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Author Topic: "Energy" drills and real contact stick fighting  (Read 4537 times)
bruiseseasily
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Posts: 4


« on: June 17, 2003, 03:27:07 PM »

I have been away from Kali and JKD for almost nine years and have just started training again in the last few months.  While catching up on things, I have seen a lot from the straight blast gym guys and other mixed martial artist on functional combat and how many of the energy drills are a waste of time.  Many of their arguments seem to make sense, yet I still have a feeling that hubad and sumbrado have helped me in getting back the motions and flow of combat.  Further, I wonder whether some of the "functional" approaches lead to an early fast learning curve, but then peak (or even the long-term impact of so much contact over a sustained period - I know a lot of punch drunk old boxers).  I have really struggled with this issue and found the traping article by Crafty Dog on this site to be helpful in thinking about my training.  I would love to hear opinions from others, particularly those who have tested their training in real (or at least full) contact stick fighting (I have boxed and kickboxed competitvely when younger, so I have a little better feel for the tradeoffs there) .  Also, it has been several years since Crafty Dog wrote his article, so I thought he might have new views or additional points to make.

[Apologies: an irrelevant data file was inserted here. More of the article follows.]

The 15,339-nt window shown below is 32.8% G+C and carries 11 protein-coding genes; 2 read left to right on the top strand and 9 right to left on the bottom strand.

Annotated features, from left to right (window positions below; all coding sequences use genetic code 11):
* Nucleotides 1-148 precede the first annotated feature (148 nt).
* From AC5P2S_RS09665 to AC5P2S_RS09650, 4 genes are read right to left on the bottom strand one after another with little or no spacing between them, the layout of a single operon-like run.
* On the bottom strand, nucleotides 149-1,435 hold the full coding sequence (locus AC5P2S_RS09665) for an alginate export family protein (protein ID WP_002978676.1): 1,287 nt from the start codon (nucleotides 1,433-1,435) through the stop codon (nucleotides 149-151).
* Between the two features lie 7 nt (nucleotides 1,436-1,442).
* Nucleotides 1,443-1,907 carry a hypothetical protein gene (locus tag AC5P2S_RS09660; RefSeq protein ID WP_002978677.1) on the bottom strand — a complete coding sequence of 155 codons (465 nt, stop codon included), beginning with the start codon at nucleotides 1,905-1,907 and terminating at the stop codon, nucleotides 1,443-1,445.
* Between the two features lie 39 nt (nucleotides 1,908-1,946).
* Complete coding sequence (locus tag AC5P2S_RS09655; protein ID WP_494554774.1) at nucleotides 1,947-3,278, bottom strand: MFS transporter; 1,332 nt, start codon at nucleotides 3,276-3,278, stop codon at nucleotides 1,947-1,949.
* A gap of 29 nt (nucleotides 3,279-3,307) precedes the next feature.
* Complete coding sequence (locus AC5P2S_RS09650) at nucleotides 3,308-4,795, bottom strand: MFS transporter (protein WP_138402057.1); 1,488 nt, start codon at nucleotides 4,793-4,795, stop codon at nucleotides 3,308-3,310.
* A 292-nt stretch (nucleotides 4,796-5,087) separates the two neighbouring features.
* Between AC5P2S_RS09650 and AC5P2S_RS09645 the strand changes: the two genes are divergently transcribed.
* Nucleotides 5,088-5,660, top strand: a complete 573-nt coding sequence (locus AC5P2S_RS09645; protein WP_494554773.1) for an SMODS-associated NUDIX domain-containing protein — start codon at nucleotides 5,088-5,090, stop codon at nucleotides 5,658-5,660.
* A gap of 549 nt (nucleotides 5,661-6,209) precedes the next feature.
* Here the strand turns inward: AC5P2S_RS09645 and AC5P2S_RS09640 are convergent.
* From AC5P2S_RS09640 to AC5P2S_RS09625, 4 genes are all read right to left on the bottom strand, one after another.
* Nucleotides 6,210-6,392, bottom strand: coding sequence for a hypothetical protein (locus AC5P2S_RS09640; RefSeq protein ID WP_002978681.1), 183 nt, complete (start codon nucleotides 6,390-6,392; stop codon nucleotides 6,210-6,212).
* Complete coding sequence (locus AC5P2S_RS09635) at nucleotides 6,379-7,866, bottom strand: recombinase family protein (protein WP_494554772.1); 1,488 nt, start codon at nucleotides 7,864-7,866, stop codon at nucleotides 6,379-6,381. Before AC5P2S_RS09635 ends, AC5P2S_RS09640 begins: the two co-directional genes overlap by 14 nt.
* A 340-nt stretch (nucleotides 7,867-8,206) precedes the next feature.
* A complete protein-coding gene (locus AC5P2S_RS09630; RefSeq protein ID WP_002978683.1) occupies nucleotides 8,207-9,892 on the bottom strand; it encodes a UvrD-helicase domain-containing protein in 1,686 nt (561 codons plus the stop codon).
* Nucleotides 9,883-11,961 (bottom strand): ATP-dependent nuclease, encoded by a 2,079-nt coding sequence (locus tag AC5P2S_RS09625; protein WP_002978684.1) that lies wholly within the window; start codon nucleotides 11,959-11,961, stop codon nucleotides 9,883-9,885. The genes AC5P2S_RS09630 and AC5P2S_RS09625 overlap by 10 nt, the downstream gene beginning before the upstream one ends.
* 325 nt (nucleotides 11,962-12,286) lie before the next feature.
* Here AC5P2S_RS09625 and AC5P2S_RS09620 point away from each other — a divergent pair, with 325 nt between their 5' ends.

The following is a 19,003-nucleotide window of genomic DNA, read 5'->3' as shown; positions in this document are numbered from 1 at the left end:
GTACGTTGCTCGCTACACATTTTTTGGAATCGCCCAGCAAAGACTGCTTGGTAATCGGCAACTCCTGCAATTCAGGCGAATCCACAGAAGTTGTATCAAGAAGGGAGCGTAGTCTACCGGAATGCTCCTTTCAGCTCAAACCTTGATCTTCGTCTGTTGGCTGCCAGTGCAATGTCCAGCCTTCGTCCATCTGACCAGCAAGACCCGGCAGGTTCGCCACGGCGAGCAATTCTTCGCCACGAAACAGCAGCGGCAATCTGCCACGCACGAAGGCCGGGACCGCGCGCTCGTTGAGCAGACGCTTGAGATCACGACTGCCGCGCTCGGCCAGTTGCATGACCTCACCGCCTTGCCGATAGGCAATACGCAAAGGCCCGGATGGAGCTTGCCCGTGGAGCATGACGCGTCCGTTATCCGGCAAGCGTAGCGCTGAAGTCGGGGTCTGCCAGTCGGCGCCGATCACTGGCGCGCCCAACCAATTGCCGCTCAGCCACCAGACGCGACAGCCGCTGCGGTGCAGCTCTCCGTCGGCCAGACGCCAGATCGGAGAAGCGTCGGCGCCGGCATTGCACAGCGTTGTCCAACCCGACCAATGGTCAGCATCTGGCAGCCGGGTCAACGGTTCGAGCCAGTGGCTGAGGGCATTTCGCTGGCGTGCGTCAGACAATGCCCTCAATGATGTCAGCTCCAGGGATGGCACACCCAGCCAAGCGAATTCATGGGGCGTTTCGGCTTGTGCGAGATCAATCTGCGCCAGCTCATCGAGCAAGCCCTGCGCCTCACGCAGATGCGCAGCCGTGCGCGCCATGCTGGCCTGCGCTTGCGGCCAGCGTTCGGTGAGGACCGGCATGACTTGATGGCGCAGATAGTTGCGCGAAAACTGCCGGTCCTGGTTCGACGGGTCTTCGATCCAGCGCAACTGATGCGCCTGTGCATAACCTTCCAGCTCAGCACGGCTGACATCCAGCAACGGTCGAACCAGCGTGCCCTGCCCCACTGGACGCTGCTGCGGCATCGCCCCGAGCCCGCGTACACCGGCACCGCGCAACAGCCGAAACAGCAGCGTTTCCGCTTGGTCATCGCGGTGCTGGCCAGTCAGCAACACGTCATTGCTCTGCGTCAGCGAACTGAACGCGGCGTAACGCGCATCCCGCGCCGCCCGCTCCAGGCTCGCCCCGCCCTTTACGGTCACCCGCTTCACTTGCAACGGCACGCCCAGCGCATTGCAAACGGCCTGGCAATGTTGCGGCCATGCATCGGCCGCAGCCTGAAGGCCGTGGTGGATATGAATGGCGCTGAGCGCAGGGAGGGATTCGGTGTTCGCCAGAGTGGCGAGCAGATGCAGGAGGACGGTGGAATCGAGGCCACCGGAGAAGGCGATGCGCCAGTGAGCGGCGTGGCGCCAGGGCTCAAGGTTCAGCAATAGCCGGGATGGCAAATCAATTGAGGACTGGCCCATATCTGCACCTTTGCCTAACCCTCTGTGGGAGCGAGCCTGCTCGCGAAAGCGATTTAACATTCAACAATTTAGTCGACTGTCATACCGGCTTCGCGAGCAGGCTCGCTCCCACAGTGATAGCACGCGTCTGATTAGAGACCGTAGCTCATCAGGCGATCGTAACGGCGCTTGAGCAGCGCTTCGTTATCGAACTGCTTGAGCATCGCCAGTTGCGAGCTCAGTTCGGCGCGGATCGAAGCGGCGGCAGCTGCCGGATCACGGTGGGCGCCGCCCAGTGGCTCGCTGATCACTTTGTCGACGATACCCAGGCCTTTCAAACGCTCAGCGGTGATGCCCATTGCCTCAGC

Thanks in advance for any help in thinking about these issues and how to adjust my training.
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Pat G
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« Reply #1 on: June 19, 2003, 04:16:20 PM »

HEY BRUISE,

IMO YOUR PATTERN TRAINING IN STICK FIGHTING IS COMPARABLE TO FOCUS MIT TRAINING IN BOXING / KICKBOXING TO TRAIN FOR A FIGHT YOU DO ALOT OF BAG WORK , FOCUS MITTS , THAN TRAIN WITH SPARRING PARTNERS. ITS ALL PART OF PROGRESSIVE TRAINING.
IT CERTAINLY HAS HELPED ME AND MOST PEOPLE I KNOW. BUT THE BOTTOM LINE IS PEOPLE NEED TO TRAIN IN THE WAY THATS RIGHT FOR THEM.

PAT G
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William
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Posts: 21